Children’s Integrated Services (CSI) - Increase and Diversify Funding: CIS offers approximately 5,800 participants per year early intervention, family support, and prevention services that help ensure the healthy development and well-being of children, pre-natal through the age of 5. Services are family-centered, child-focused, and are delivered state-wide through a network of 12 regional contracts. Since CIS began in 2009, however, both population and workforce needs have changed and intensified while funding has remained flat. VCDR believes that an increase in Medicaid Global Commitment funding and the addition of General Fund dollars would ensure continued progress on family safety and stability and optimal, healthy child development making a positive social and economic difference as today’s children become tomorrow’s parents, professionals, volunteers and active citizens.
Integrating Family Services (IFS): Implementation of the IFS initiative should be monitored to ensure that Vermont’s actual budget and policy actions are measured against the goals of the IFS initiative to ensure those actions are consistent with desired outcomes so that IFS realizes its potential for family directed services that effectively and responsively meet children and families’ needs. This laudable initiative is running in parallel with program and budget actions that appear to be undermining the “safety net” of services and family supports. Visible, authentic family and youth engagement is still needed in the design, implementation, and evaluation of the changes.
Early Periodic Screening Diagnosis and Treatment (EPSDT): The federal government requires that states that provide Medicaid to children must offer full EPSDT benefits. These are very comprehensive services and benefits and including all medically necessary services that a child (under 21 years) might need to screen, diagnose, and “correct or ameliorate” his or her condition. Children with special needs, however, are often unable to access all necessary services. Problems have been reported in screening, primary care, developmental and mental health services, dental care, therapies, supplies and durable medical equipment, transportation, and more. VCDR requests review of funding levels and program management to ensure access to EPSDT mandated services (including primary care, therapies, case management, medical supplies and equipment, and transportation) for Vermont’s Medicaid eligible children.
Medicaid for Working People with Disabilities (MWPD): VCDR has long supported eliminating state policies that present barriers to employment for people with disabilities. MWPD enables work by preventing the loss of Medicaid eligibility despite employment. Progress has been made in working towards favorable rule changes, but it appears that CMS may not approve the spousal disregard of the MWPD beneficiary for purposes of figuring eligibility of the non-MWPD spouse for traditional Medicaid. VCDR advocates for this and hopes to work with DVHA to persuade the federal government to support this policy change.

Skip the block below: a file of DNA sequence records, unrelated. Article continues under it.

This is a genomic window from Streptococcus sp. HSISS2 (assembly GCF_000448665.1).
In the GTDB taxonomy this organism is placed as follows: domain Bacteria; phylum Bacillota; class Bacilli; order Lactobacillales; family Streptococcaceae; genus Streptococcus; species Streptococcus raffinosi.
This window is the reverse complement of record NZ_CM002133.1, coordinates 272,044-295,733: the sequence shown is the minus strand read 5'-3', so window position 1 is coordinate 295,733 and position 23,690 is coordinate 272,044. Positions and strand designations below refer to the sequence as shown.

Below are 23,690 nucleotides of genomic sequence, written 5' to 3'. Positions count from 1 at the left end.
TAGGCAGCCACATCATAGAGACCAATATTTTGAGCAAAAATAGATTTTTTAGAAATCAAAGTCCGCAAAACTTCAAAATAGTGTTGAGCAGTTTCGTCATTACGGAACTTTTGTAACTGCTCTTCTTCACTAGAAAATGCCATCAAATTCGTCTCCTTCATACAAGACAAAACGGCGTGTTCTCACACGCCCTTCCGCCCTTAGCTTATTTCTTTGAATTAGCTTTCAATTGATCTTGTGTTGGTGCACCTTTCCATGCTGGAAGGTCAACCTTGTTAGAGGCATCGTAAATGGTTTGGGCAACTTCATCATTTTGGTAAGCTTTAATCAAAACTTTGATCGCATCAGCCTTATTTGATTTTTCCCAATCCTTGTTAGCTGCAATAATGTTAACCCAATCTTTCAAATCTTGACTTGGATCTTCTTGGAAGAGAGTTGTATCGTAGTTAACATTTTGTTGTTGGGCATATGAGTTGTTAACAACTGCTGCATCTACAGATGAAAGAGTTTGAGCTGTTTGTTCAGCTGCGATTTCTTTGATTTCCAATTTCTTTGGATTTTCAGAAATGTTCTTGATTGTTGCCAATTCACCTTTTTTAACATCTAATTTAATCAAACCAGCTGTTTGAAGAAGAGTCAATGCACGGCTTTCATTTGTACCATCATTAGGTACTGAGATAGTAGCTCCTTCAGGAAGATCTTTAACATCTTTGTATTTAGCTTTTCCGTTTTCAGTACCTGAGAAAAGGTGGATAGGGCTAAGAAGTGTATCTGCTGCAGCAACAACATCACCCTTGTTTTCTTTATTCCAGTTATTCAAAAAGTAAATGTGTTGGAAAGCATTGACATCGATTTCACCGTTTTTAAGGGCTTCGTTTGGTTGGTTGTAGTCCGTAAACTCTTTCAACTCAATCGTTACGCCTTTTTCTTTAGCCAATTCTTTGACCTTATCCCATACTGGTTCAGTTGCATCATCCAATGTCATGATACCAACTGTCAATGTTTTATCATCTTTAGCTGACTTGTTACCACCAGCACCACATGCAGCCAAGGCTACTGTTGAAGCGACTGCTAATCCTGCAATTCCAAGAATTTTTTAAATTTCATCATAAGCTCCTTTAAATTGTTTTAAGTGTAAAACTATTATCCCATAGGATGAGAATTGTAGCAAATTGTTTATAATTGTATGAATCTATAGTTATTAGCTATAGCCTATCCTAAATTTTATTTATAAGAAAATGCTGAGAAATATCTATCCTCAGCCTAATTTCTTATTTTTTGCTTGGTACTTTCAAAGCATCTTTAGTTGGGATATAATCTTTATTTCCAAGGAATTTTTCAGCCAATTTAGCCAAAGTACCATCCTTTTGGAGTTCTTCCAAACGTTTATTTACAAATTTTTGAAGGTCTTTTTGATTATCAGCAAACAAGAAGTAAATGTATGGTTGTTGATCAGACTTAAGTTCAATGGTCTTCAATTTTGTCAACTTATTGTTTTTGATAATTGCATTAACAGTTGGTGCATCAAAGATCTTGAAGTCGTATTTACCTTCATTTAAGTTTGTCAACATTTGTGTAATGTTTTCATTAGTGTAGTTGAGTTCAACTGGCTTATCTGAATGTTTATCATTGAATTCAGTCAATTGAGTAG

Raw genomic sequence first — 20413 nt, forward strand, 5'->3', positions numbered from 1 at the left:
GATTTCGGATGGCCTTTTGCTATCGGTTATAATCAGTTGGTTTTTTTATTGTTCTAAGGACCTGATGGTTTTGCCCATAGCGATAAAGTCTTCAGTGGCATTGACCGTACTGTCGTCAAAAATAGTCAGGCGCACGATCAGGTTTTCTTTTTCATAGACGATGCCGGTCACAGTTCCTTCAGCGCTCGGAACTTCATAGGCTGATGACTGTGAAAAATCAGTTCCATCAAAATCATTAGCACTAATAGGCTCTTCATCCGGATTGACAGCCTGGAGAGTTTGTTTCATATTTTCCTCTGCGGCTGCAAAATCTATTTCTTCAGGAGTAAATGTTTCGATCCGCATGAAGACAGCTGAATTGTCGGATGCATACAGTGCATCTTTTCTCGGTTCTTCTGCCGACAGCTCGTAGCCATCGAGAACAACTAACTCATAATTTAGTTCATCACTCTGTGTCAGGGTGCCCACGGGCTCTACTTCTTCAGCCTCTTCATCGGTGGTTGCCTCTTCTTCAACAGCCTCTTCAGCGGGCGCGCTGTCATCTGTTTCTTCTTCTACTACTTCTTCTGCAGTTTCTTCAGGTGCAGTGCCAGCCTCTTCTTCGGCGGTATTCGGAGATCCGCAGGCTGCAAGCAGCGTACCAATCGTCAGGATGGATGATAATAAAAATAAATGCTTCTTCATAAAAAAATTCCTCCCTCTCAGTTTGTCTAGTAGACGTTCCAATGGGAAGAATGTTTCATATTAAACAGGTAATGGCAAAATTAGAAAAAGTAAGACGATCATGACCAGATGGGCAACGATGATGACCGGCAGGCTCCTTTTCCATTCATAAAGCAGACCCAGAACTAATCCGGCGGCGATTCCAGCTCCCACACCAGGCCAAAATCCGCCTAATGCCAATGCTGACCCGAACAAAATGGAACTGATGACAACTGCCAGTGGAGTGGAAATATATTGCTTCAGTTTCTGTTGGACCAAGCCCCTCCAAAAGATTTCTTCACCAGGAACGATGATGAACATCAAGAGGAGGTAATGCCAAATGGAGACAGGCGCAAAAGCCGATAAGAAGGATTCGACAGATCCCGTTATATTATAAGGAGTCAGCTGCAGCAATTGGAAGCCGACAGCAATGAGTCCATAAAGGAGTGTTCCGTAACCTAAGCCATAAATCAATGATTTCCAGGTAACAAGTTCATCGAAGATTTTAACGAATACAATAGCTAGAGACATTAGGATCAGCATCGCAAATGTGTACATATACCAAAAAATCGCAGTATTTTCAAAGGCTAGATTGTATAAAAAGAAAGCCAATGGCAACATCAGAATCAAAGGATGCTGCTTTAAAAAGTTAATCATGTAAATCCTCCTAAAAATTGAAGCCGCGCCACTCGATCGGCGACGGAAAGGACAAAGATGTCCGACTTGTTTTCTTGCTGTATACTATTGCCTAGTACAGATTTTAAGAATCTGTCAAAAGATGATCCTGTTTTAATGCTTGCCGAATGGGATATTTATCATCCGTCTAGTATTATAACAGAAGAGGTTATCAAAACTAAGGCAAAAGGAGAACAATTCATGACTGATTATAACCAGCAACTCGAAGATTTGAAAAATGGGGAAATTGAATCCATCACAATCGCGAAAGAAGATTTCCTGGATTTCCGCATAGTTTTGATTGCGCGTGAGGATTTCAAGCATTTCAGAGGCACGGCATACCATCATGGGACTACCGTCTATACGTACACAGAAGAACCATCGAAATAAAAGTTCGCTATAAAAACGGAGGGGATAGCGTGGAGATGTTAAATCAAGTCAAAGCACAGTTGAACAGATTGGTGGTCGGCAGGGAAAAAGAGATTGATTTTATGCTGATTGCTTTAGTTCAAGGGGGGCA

Repeal the “tax” on low-income families with children: A new law counting $125 of adult Supplemental Security Income (SSI) income against a household’s temporary cash assistance (or “Reach Up”) benefits every single month is driving adults with disabilities and their children deeper into poverty—as much as 10 percent farther below the federal poverty level in some cases. The reduction targets Vermont parents who, by definition, are unable to work as a result of their unique disabilities. These parents need their SSI income to meet their needs related to disability, yet they are being “taxed” in order to reduce the Reach Up benefits designed to support other members of their household. At least 860 Vermont families are affected by the reduction.
SERVICES & NEW INITIATIVES
Traumatic Brain Injury Trust Fund with a dedicated funding source: A TBI Fund was set up at the end of the 2008 legislative session dedicated to filling the gaps in services and support for people with brain injuries and to develop programs designed to reduce the incidence of brain injury in Vermont. The Brain Injury Association of Vermont (BIA-VT) proved the success of this approach by piloting a Neuro-Resource Facilitation Program for injured veterans, but one-time funds were used and ongoing sustainable funding has not been addressed. Twenty other states have established funds for similar purposes and have created sources of revenue appropriate to the challenges faced by individuals with Traumatic Brain Injury, many of whom have been injured in motor vehicle accidents. VCDR advocates either adding a $1 surcharge on motor vehicle registrations or dedicating a portion of penalties for violation of motor vehicle safety statutes, including DUI to support the Trust Fund.